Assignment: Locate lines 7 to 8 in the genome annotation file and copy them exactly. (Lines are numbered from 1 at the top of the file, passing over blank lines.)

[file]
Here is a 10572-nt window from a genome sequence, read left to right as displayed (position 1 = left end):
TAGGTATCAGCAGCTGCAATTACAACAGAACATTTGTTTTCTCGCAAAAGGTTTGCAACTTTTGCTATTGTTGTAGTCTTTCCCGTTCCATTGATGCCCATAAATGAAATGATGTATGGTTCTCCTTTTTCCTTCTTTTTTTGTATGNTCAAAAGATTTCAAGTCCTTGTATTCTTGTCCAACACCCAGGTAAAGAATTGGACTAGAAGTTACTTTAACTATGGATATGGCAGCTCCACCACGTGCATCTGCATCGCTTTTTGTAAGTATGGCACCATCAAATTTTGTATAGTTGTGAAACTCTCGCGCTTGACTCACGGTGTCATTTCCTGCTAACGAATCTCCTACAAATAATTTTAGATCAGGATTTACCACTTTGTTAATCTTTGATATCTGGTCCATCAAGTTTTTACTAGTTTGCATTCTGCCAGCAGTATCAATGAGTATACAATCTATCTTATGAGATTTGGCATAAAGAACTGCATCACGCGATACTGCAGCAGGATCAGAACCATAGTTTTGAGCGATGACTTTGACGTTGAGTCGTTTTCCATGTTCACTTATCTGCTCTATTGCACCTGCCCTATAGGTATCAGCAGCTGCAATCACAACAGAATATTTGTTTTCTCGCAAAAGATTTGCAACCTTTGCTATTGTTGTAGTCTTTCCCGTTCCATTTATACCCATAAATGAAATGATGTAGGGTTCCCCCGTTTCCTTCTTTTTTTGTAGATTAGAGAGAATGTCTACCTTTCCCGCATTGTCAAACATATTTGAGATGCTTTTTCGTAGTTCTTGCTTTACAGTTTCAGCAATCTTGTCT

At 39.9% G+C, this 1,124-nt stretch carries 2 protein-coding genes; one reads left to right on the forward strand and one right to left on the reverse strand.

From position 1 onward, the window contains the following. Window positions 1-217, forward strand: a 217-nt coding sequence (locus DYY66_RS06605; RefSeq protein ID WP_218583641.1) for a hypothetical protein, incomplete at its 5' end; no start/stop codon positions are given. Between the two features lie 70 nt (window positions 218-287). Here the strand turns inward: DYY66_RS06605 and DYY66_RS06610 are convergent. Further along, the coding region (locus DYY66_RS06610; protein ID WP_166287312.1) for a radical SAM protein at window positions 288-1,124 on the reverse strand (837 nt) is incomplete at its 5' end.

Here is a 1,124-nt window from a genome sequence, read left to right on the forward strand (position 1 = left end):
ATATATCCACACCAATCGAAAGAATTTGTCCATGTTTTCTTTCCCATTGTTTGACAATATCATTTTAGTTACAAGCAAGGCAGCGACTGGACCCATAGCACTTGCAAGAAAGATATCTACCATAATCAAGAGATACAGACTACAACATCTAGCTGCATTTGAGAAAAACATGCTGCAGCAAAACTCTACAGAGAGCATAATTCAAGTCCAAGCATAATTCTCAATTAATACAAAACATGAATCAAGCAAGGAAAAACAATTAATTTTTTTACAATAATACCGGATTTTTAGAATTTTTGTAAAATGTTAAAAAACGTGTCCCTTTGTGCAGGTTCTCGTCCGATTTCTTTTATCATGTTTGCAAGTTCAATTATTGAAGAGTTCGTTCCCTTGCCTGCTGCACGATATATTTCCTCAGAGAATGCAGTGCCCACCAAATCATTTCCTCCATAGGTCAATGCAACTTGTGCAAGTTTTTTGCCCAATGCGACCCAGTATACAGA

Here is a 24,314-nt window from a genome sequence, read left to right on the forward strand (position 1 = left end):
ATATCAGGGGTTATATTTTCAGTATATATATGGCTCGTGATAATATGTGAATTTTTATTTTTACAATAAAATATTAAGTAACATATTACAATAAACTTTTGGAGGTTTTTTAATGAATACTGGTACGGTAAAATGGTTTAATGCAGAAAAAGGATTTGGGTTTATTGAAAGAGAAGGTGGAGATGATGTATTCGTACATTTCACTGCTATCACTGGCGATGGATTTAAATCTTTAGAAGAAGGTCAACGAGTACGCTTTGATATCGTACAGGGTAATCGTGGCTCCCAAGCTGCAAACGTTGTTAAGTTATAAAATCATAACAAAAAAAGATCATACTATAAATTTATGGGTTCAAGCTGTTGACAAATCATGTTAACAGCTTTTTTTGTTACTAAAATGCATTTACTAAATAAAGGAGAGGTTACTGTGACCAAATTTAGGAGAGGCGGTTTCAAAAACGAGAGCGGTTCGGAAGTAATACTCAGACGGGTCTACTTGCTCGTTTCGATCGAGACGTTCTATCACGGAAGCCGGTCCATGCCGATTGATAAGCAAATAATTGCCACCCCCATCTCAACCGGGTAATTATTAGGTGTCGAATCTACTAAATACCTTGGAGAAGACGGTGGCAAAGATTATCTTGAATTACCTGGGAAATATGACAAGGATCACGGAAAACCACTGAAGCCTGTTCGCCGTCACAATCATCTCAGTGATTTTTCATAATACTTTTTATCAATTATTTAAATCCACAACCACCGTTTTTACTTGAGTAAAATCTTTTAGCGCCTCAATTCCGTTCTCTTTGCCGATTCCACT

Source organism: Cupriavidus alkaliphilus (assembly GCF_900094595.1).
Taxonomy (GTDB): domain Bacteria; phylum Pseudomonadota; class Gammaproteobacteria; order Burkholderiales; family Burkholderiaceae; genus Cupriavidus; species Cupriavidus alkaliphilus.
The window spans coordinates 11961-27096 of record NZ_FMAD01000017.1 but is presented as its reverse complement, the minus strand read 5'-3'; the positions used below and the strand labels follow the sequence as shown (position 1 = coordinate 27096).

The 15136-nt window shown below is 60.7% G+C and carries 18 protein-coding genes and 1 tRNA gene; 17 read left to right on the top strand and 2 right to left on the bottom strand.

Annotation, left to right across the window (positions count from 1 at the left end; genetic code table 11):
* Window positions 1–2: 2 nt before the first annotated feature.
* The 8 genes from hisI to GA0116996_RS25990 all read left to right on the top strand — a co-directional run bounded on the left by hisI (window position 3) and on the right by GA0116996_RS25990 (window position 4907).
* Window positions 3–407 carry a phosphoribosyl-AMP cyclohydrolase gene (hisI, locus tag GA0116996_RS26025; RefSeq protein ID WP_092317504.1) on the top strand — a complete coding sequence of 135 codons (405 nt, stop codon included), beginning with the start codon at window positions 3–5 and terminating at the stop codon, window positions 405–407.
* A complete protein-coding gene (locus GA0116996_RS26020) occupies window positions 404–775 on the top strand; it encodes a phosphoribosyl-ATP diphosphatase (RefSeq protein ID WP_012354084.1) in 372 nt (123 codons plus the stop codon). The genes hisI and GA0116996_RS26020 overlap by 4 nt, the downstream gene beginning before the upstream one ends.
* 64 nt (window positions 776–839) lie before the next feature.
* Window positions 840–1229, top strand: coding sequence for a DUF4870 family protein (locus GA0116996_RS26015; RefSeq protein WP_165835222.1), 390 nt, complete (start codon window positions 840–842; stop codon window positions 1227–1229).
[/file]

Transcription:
Here is a 24,314-nt window from a genome sequence, read left to right on the forward strand (position 1 = left end):
ATATCAGGGGTTATATTTTCAGTATATATATGGCTCGTGATAATATGTGAATTTTTATTTTTACAATAAAATATTAAGTAACATATTACAATAAACTTTTGGAGGTTTTTTAATGAATACTGGTACGGTAAAATGGTTTAATGCAGAAAAAGGATTTGGGTTTATTGAAAGAGAAGGTGGAGATGATGTATTCGTACATTTCACTGCTATCACTGGCGATGGATTTAAATCTTTAGAAGAAGGTCAACGAGTACGCTTTGATATCGTACAGGGTAATCGTGGCTCCCAAGCTGCAAACGTTGTTAAGTTATAAAATCATAACAAAAAAAGATCATACTATAAATTTATGGGTTCAAGCTGTTGACAAATCATGTTAACAGCTTTTTTTGTTACTAAAATGCATTTACTAAATAAAGGAGAGGTTACTGTGACCAAATTTAGGAGAGGCGGTTTCAAAAACGAGAGCGGTTCGGAAGTAATACTCAGACGGGTCTACTTGCTCGTTTCGATCGAGACGTTCTATCACGGAAGCCGGTCCATGCCGATTGATAAGCAAATAATTGCCACCCCCATCTCAACCGGGTAATTATTAGGTGTCGAATCTACTAAATACCTTGGAGAAGACGGTGGCAAAGATTATCTTGAATTACCTGGGAAATATGACAAGGATCACGGAAAACCACTGAAGCCTGTTCGCCGTCACAATCATCTCAGTGATTTTTCATAATACTTTTTATCAATTATTTAAATCCACAACCACCGTTTTTACTTGAGTAAAATCTTTTAGCGCCTCAATTCCGTTCTCTTTGCCGATTCCACT